Like Web communications, mobile marketing can be interactive, but it offers the possibility of a closer brand connection because of the personal nature of hand-held electronic devices. Cell phones and PDAs store information about individuals’ social networks of friends, family, and business or school contacts. The devices might also contain a calendar of appointments and serve various other functions, including alarm clock, camera, calculator and video game player. Therefore, they often stimulate an emotional connection with their users, as evidenced by the popularity of accessory products that people purchase to personalize their phones, including customized ring tones, face plates and wallpaper backgrounds.
At this point, mobile marketing is tied primarily to cell phones because of widespread use as well as the portability of the devices. It should be noted that brand-in-the-hand strategies do not include laptops accessing WiFi wireless networks because of the limited mobility of such computers. Further, the usage characteristics of cell phones versus other devices are quite different. Not only are mobile phones very portable — many people carry them around everywhere — but they also tend to be on most of the time. This raises the important differentiating characteristic of a mobile marketing strategy versus a traditional approach: The former can be executed specific to a consumer’s location or to the particular consumption context. In other words, the true benefit of mobile marketing is realized when brand-consumer communications and interactivity takes place at the more personal, contextual and location-based levels. Because individuals can be, and often are, connected anytime and anywhere, mobile marketing can be used to collect data through the wireless Internet to determine not only the exact location of a consumer at a given time (at Wrigley Field, for example) but also the context of why that individual might be there (to cheer a favorite team, the Chicago Cubs). With that information, more meaningful or relevant advertising messages or promotions can be delivered to the consumer (a 30% discount coupon for select Cubs merchandise) on his mobile phone or other hand-held device in a setting where the consumer may be receptive to receiving such communications. Scenarios like this one are becoming increasingly possible, especially now that Finland-based Nokia Corp. has introduced a permission-based mobile service that employs Bluetooth and other close-range radio technologies.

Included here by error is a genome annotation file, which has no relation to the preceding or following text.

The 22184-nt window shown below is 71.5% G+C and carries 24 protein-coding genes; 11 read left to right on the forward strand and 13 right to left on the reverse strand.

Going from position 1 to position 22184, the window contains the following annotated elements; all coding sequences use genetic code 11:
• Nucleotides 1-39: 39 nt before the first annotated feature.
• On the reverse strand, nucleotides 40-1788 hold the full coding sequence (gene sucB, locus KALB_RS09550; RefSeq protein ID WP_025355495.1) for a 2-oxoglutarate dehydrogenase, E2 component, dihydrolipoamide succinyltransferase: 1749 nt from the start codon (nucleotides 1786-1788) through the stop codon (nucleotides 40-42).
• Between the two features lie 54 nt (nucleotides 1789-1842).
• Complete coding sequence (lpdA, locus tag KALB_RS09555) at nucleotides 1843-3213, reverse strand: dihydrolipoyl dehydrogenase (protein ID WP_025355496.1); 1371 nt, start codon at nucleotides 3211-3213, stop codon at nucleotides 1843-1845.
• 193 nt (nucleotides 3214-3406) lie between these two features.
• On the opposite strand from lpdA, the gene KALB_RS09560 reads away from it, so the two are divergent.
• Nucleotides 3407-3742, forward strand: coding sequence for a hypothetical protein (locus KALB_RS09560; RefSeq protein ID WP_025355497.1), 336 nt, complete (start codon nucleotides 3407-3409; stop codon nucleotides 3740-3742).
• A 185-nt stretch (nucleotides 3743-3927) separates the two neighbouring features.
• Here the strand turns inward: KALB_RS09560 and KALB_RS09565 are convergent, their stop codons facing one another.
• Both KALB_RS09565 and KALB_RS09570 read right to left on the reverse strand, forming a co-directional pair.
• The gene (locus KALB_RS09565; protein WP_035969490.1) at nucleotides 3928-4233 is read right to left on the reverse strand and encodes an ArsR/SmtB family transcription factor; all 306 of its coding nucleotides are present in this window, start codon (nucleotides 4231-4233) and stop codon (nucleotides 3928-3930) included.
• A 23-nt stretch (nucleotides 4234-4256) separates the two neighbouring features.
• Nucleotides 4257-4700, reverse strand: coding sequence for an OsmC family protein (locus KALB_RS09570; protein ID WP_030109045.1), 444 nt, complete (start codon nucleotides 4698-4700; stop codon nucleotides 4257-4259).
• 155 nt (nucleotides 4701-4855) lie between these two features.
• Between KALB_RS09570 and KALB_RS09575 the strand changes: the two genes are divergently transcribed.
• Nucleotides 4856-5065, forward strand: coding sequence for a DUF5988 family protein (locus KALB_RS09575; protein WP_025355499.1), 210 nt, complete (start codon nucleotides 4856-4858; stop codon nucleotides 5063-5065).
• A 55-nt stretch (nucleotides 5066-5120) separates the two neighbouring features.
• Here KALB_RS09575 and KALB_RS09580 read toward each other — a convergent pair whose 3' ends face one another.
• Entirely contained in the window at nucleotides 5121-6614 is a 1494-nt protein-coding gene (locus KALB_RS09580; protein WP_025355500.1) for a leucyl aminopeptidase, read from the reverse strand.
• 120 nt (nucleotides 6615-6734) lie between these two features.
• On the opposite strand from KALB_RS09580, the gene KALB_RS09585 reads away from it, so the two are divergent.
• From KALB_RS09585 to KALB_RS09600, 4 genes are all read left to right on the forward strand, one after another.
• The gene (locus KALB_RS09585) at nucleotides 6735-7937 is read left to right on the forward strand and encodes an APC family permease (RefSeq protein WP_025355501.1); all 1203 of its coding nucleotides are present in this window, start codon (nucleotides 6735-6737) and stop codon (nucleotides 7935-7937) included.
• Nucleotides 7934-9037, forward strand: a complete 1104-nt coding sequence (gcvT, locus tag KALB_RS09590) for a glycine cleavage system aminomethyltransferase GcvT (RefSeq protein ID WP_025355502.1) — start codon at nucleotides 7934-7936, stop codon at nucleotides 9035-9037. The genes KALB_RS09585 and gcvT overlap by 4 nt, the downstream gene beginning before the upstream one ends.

A New Marketing Paradigm